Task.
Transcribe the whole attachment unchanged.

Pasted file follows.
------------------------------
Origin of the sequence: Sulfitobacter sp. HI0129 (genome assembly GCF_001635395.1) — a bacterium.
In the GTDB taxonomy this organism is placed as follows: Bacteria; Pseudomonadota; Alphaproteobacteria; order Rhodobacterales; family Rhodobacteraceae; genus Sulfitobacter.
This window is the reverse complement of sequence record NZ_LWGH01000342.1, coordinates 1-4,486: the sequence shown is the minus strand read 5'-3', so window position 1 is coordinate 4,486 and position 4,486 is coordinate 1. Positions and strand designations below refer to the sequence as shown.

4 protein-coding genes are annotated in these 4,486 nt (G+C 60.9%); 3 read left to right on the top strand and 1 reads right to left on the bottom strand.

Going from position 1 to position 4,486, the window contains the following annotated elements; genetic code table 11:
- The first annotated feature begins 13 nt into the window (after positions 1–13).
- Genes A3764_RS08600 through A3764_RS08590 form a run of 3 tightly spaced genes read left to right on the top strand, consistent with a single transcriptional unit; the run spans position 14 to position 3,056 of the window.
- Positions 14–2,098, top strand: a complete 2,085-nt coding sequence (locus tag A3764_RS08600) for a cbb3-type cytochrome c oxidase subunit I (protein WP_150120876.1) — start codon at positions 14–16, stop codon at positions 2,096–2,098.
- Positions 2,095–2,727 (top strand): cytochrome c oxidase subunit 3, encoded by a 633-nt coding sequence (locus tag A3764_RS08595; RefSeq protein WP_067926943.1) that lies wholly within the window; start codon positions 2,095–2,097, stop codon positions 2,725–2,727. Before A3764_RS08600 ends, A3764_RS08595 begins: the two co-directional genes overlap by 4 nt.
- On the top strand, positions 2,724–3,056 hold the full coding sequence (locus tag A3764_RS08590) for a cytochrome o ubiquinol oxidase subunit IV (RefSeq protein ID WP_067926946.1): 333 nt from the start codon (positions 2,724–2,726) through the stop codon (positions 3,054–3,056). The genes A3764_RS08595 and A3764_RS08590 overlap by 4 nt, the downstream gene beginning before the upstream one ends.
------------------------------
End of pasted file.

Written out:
Origin of the sequence: Sulfitobacter sp. HI0129 (genome assembly GCF_001635395.1) — a bacterium.
In the GTDB taxonomy this organism is placed as follows: Bacteria; Pseudomonadota; Alphaproteobacteria; order Rhodobacterales; family Rhodobacteraceae; genus Sulfitobacter.
This window is the reverse complement of sequence record NZ_LWGH01000342.1, coordinates 1-4,486: the sequence shown is the minus strand read 5'-3', so window position 1 is coordinate 4,486 and position 4,486 is coordinate 1. Positions and strand designations below refer to the sequence as shown.

4 protein-coding genes are annotated in these 4,486 nt (G+C 60.9%); 3 read left to right on the top strand and 1 reads right to left on the bottom strand.

Going from position 1 to position 4,486, the window contains the following annotated elements; genetic code table 11:
- The first annotated feature begins 13 nt into the window (after positions 1–13).
- Genes A3764_RS08600 through A3764_RS08590 form a run of 3 tightly spaced genes read left to right on the top strand, consistent with a single transcriptional unit; the run spans position 14 to position 3,056 of the window.
- Positions 14–2,098, top strand: a complete 2,085-nt coding sequence (locus tag A3764_RS08600) for a cbb3-type cytochrome c oxidase subunit I (protein WP_150120876.1) — start codon at positions 14–16, stop codon at positions 2,096–2,098.
- Positions 2,095–2,727 (top strand): cytochrome c oxidase subunit 3, encoded by a 633-nt coding sequence (locus tag A3764_RS08595; RefSeq protein WP_067926943.1) that lies wholly within the window; start codon positions 2,095–2,097, stop codon positions 2,725–2,727. Before A3764_RS08600 ends, A3764_RS08595 begins: the two co-directional genes overlap by 4 nt.
- On the top strand, positions 2,724–3,056 hold the full coding sequence (locus tag A3764_RS08590) for a cytochrome o ubiquinol oxidase subunit IV (RefSeq protein ID WP_067926946.1): 333 nt from the start codon (positions 2,724–2,726) through the stop codon (positions 3,054–3,056). The genes A3764_RS08595 and A3764_RS08590 overlap by 4 nt, the downstream gene beginning before the upstream one ends.